One look around MSU and anyone can see the remarkable diversity that exists throughout campus. Not so apparent are the stereotypes that still control society and confound us, both the observers of these wicked ideas and their unconscious endorsers.
While individuals may not parade around campus with signs openly condoning racism, it is still a concern, the existence and extent of which is often covered up or ignored. February is Black History Month and some MSU students might know this only from the convenient announcement in their Spartan day-planners. In an effort to recognize a race that has dealt with incredible hardship, does singling out blacks for one month during the year hamper the effort to destroy racism?
[bhm7] The habit of some to endorse racial stereotypes is often an subconscious one. Humans strive to conserve their mental energy at all times. If, for example, a black person does something that is within one’s internal stereotypes of all blacks, this person will just chalk it up as reinforcement of these beliefs and move on, rather than taking the time to analyze the external circumstances. According to Cheryl Kaiser, assistant professor in MSU’s psychology department, once racist attitudes are formed, they are usually instinctively thought of when meeting a member of that group.
“Even though the stereotypes are automatically activated for a majority of people, this does not mean that racism will be inevitable,” Kaiser said. “Some people are firmly committed to behaving [in a non-predjudiced manner] and they will engage in controlled processing to override the automatic activation of stereotyping.”
Explanations for racist ideas in modern society also stem from the fact that many stereotypes have never completely faded from our culture. Although much progress has been made in overcoming racism, it still exists and can damage both the individual passing judgment and the group being judged.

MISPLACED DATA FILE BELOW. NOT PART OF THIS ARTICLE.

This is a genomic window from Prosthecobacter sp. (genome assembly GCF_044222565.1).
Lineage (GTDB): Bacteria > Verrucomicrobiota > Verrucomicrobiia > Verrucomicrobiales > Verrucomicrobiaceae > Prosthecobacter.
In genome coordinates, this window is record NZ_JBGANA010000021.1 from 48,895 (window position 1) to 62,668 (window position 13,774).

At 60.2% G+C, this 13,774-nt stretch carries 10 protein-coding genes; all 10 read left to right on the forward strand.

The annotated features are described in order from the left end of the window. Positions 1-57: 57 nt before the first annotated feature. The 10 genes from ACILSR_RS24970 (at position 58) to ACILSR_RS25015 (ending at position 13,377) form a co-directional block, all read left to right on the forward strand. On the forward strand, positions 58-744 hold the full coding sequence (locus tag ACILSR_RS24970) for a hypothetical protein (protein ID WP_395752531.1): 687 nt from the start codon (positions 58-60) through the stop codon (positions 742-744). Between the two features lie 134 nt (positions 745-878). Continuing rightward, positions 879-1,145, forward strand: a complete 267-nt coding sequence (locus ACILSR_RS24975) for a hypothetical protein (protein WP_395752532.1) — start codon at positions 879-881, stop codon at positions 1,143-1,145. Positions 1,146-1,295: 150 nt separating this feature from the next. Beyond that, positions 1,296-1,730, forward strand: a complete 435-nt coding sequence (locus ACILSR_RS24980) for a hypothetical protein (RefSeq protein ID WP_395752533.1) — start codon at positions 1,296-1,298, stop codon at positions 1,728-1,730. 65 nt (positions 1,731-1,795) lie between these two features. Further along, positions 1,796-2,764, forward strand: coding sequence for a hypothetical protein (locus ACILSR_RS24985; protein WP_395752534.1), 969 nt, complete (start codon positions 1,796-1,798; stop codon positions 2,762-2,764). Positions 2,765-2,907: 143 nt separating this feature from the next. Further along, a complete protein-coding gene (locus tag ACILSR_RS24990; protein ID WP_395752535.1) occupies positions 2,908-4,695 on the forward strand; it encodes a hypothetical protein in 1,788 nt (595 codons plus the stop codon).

“Another explanation for the difficulty of eliminating prejudice stems from the notion that racism is learned very early in life and becomes part of our initial attitudes about various social groups,” Kaiser said. “These initial attitudes are often bolstered by media and social representations that reinforce these stereotypes.”
The distinction of February as Black History Month could possibly be detrimental to the integration of society as a whole. “This extra attention does put an additional element of separation on African-Americans,” advertising freshman Hannah Juett said. “But I also like the fact that we can celebrate our individual differences.”
Many students at MSU come from widely diverse high schools, so the dedication of time to specific races is nothing new. “I am from Troy and my high school was very diverse,” accounting freshman Ronald Risinger said. “I do not see instances of racism openly existing at MSU.”
Several events on and around MSU’s campus are scheduled for February to celebrate Black History Month. On Feb. 10, Rev. Jeremiah Wright, Jr., senior pastor of the Trinity United Church of Christ in Chicago, is scheduled to speak on “The Emerging of African-American Cultures: Who Stole My Identity?” at 5 p.m. in Big Ten Rooms B and C of the Kellogg Center. Also, on Feb. 13, the Eli Broad College of Business will present the Black History Month Multicultural Heroes Hall of Fame Case Competition, held from 6-8 p.m. in N-100 Business College Complex.
“I think that it is important to take part in Black History Month events on campus,” Risinger said. “I have not heard of any yet, but if I did, I might go to an event or two.”
[black] Solving the problems of racism, both at MSU and within society in general, requires more than just a vow to eliminate stereotypical assumptions from daily thought. According to Kaiser, social psychologist Gordon Allport discovered that simply interacting with other racial groups would not be enough to remedy discrimination.
“According to Allport’s theory and subsequent research, [there are certain] conditions necessary for contact to reduce prejudice and discrimination,” Kaiser said. “Contact must involve mutual interdependence among groups, a common group goal, equal status among group members, casual interpersonal contact, multiple contacts and social norms that promote equality.”
There are plenty of opportunities to begin dispelling racist ideas and stereotypes, literally upon everyone’s doorstep. No matter your color, endorse Black History Month as a chance to celebrate black identity, culture and history, and carry this knowledge past Feb. 28. What good does a celebration of diversity do if it is only for one-twelfth of the year?

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